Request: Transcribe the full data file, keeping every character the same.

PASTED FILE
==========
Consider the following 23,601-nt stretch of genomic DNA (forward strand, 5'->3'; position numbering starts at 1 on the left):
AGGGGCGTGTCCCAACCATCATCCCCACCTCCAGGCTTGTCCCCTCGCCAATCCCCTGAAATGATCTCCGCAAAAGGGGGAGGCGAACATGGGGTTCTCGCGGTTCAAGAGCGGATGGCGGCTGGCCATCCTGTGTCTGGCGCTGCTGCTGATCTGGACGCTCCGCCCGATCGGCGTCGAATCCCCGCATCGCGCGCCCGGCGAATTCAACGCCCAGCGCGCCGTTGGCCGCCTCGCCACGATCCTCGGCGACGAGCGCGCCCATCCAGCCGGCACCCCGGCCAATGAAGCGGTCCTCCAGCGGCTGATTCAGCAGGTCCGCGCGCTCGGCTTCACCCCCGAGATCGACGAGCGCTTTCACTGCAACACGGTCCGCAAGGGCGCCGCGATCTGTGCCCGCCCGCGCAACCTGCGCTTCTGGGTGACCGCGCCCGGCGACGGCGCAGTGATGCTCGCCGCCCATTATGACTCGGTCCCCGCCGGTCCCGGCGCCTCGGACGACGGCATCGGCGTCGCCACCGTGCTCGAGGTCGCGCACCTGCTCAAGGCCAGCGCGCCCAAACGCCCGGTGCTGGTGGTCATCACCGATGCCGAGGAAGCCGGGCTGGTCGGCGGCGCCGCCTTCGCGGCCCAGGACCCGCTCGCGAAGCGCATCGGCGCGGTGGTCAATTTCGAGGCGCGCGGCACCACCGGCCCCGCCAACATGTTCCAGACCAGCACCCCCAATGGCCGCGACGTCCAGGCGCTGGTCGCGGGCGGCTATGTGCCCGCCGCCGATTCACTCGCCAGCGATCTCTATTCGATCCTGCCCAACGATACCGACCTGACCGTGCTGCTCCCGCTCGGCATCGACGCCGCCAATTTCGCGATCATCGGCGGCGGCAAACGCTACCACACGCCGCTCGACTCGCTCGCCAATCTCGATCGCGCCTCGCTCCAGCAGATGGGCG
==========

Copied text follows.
Consider the following 23,601-nt stretch of genomic DNA (forward strand, 5'->3'; position numbering starts at 1 on the left):
AGGGGCGTGTCCCAACCATCATCCCCACCTCCAGGCTTGTCCCCTCGCCAATCCCCTGAAATGATCTCCGCAAAAGGGGGAGGCGAACATGGGGTTCTCGCGGTTCAAGAGCGGATGGCGGCTGGCCATCCTGTGTCTGGCGCTGCTGCTGATCTGGACGCTCCGCCCGATCGGCGTCGAATCCCCGCATCGCGCGCCCGGCGAATTCAACGCCCAGCGCGCCGTTGGCCGCCTCGCCACGATCCTCGGCGACGAGCGCGCCCATCCAGCCGGCACCCCGGCCAATGAAGCGGTCCTCCAGCGGCTGATTCAGCAGGTCCGCGCGCTCGGCTTCACCCCCGAGATCGACGAGCGCTTTCACTGCAACACGGTCCGCAAGGGCGCCGCGATCTGTGCCCGCCCGCGCAACCTGCGCTTCTGGGTGACCGCGCCCGGCGACGGCGCAGTGATGCTCGCCGCCCATTATGACTCGGTCCCCGCCGGTCCCGGCGCCTCGGACGACGGCATCGGCGTCGCCACCGTGCTCGAGGTCGCGCACCTGCTCAAGGCCAGCGCGCCCAAACGCCCGGTGCTGGTGGTCATCACCGATGCCGAGGAAGCCGGGCTGGTCGGCGGCGCCGCCTTCGCGGCCCAGGACCCGCTCGCGAAGCGCATCGGCGCGGTGGTCAATTTCGAGGCGCGCGGCACCACCGGCCCCGCCAACATGTTCCAGACCAGCACCCCCAATGGCCGCGACGTCCAGGCGCTGGTCGCGGGCGGCTATGTGCCCGCCGCCGATTCACTCGCCAGCGATCTCTATTCGATCCTGCCCAACGATACCGACCTGACCGTGCTGCTCCCGCTCGGCATCGACGCCGCCAATTTCGCGATCATCGGCGGCGGCAAACGCTACCACACGCCGCTCGACTCGCTCGCCAATCTCGATCGCGCCTCGCTCCAGCAGATGGGCG